Last year's "Shoot Out the Lights" by British folk-rockers Richard and Linda Thompson was one of those rare albums that crown a career by fitting all an artist's talents and ambitions into one perfect puzzle. Richard Thompson's new solo album, "Hand of Kindness" (Hannibal HNLP 1313), doesn't repeat that triumph, but it does contain the revitalized folk traditions, the brilliant guitar work and the memorable songwriting one expects from Thompson.
"Shoot Out the Lights" and its ensuing tour marked the end of Richard Thompson's personal and professional partnership with his wife, Linda. Her absence haunts "Hand of Kindness" musically and lyrically. Though Richard Thompson has a husky Dylan-esque growl that's quite dramatic, it's less effective without Linda Thompson's clear, lyrical soprano as contrast.
On the new album, Thompson emphasizes John Kirkpatrick's accordion and concertina as a "second voice" on most songs. Kirkpatrick's instrumentals take as much from Louisiana cajun as from celtic folk music, but his high, buoyant tone counterbalances Thompson's raspy vocals.
On three songs, Thompson describes a woman he loves but can't quite get along with; on three others, he describes coping with a wrenching breakup; on the other two, he describes finding a new love on the rebound. Fortunately, he avoids the temptations of recriminations and self-pity, managing a detached perspective even as he digs into intensely personal feelings.
On the album opener, Thompson mocks himself good-naturedly: "Cry, cry, if it makes you feel better/ Set it all down in a tear-stained letter," he sings as the band saws through a jaunty folk dance tune. On the album closer, he pokes fun at the reasons couples break up; he crows, "I love you, honey, you're so sweet/ But I can't stand them two left feet" as the band plays a fast, fractured square dance. The rhythm section--Thompson's fellow Fairport Convention alumni Simon Nicol, Dave Pegg and Dave Mattacks--build a breezy but insistent momentum that tugs these songs away from moping melancholy.
Thompson faces up to the pain of breakup, though, on two stunning songs that address fate and express the exasperated "why?" that so many parted lovers feel. "How I Wanted To (Say I Loved You)" is a brooding ballad that ponders an awkward parting and the many things left unsaid. Thompson's droning baritone is not so much sad or angry as it is mystified that he never said what he meant. While his vocal considers this lost chance, Thompson's electric guitar slowly but surely unfurls in long, elegant lines that press on as relentlessly as time. On the album's darkest song, he details the bleakness of post-divorce bachelorhood and achingly asks the fates: "Is this the way it's supposed to be/ A poisoned heart and a twisted memory?"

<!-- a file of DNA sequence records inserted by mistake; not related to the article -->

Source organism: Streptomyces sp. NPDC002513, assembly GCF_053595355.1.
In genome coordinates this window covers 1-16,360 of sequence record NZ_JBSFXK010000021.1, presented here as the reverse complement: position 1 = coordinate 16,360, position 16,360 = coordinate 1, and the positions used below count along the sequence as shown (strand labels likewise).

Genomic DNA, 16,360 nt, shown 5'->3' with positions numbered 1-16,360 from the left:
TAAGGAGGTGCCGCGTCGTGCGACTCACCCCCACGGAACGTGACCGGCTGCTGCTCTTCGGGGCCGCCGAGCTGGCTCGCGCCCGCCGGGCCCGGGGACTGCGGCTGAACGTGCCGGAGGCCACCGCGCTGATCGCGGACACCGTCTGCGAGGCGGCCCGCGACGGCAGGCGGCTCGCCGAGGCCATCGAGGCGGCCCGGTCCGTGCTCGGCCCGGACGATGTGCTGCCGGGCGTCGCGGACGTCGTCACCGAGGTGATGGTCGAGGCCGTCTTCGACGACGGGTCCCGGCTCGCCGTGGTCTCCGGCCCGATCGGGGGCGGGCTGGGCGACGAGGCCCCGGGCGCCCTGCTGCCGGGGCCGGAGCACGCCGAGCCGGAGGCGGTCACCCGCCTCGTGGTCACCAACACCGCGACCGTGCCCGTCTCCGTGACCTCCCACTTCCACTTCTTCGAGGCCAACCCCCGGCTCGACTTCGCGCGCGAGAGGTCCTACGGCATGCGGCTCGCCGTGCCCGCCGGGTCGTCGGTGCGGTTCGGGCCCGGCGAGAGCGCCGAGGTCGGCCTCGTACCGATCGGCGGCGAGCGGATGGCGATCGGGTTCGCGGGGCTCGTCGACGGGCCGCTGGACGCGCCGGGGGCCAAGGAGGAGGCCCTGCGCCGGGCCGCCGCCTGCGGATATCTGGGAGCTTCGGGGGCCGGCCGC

A more hopeful outlook comes through on the album's title cut, "The Hand of Kindness." Over a lean, sharp rock arrangement, Thompson addresses a new woman he's dating and pleads, "O stranger, stranger/ It don't do to waste time./ You stretch out your hand;/ I stretch out mine." Yet Thompson undercuts this optimism with stabbing, ominous guitar solos that seem to warn that any relationship is imperiled. As on every song, Thompson disdains the easy solutions to difficult problems and keeps every song suspended in the contradictions of life. Drawing on the rich resources of Anglo-American folk music, he evokes not a nostalgia for a supposedly simpler past but the timeless contradictions of human beings in love.
Richard Thompson plays guitar and mandolin on two songs from Loudon Wainwright III's ninth album, "Fame and Wealth" (Rounder 3076). This is his first studio album in five years, and Wainwright revives his old schtik of disguising stand-up comedy as folk song. He exaggerates the mundane and the base to hilarious proportions, celebrates watching cartoons on "Saturday Morning Fever," groveling in lust on "Ingenue" and reveling in escapist fantasy on "The Grammy Song." "Fame and Wealth," however, reveals another side of Wainwright's songwriting: autobiographical reflections that don't paper over contradictions with jokes but let them rub against each other uncomfortably. "I Don't Think That Your Wife Likes Me" describes the premise of the title, but instead of a punchline Wainwright allows the mistrust between a husband's wife and his best friend to fester. The fortune-teller in "Reader and Advisor" is the perfect set-up for a joke, but Wainwright instead sings about his fears for the future and his obsessive need to know. His doubts are underscored by Thompson's slow, ominous electric guitar and high, anxious mandolin. "April Fool's Day Morn" is a long, marvelously detailed description of an all night drunk, held together by Thompson's guitar picking and the singer's drunken thoughts on his mother.
Wainwright performs eight of the album's 12 songs with just voice and guitar, which properly constrict the focus to his lyrics. He doesn't have a particularly musical voice, but it's effective for his purposes: comically exaggerated on the broad songs and flatly understated on the darker numbers.